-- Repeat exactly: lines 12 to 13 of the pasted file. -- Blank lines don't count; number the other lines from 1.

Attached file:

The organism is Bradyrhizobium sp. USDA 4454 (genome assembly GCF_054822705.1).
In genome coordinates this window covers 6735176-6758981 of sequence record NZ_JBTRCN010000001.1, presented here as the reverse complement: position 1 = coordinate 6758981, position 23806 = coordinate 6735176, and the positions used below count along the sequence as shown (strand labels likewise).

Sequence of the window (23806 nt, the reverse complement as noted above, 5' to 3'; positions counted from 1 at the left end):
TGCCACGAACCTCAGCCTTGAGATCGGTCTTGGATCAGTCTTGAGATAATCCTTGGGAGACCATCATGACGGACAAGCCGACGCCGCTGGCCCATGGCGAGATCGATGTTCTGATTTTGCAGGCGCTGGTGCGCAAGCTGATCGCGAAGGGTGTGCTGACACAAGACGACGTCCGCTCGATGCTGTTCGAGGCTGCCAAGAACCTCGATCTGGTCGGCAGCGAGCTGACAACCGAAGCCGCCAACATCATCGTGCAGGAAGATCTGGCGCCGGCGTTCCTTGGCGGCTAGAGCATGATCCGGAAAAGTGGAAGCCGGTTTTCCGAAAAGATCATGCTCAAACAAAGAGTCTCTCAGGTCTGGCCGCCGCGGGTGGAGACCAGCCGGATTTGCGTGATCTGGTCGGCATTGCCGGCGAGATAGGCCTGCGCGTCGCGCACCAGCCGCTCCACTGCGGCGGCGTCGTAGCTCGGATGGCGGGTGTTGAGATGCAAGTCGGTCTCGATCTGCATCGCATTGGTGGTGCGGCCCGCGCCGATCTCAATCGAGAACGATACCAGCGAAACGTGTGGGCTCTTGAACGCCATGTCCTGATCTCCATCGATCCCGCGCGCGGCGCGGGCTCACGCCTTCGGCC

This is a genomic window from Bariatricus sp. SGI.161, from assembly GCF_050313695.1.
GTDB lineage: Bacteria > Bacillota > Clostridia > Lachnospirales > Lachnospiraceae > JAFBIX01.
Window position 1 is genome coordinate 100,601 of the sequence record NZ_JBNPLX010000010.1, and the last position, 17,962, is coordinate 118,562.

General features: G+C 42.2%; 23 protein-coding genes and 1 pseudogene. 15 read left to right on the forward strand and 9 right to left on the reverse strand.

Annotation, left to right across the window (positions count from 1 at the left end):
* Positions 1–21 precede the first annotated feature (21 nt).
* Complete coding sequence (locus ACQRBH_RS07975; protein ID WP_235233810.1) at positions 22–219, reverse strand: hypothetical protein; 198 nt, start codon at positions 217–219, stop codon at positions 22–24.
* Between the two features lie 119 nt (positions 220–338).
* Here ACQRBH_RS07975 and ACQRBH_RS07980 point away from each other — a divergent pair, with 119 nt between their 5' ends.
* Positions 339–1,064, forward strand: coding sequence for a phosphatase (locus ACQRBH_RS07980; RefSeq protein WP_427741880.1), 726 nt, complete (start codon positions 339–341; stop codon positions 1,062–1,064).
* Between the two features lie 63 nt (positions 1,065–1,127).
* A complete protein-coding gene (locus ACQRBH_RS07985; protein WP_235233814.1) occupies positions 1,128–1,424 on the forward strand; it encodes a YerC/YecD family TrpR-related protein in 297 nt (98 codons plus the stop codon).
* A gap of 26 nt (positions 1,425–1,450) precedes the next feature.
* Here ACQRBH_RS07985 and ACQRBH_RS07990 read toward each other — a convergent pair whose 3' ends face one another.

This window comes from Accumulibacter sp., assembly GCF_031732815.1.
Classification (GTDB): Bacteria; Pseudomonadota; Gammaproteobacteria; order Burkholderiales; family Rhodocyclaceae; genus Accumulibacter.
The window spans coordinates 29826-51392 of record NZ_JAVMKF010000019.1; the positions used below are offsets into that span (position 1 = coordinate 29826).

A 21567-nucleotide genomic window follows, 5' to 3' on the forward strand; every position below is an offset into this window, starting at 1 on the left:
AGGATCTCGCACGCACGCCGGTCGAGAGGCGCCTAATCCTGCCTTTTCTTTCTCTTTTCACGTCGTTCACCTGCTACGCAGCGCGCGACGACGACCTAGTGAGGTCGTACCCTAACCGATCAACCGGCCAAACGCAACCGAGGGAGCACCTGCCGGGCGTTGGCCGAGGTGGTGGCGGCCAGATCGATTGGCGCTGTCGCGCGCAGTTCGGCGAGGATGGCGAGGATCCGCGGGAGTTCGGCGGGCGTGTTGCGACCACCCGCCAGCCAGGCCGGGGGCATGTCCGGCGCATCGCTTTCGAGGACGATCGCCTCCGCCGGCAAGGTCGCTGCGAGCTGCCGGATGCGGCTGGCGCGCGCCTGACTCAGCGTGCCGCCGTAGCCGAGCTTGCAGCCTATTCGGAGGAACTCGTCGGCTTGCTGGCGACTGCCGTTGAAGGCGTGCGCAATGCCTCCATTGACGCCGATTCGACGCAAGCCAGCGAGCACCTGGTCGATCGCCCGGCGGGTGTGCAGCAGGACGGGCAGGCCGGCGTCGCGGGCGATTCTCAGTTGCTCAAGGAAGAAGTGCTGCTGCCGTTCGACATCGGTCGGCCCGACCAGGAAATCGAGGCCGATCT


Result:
* Between the two features lie 119 nt (positions 220–338).
* Here ACQRBH_RS07975 and ACQRBH_RS07980 point away from each other — a divergent pair, with 119 nt between their 5' ends.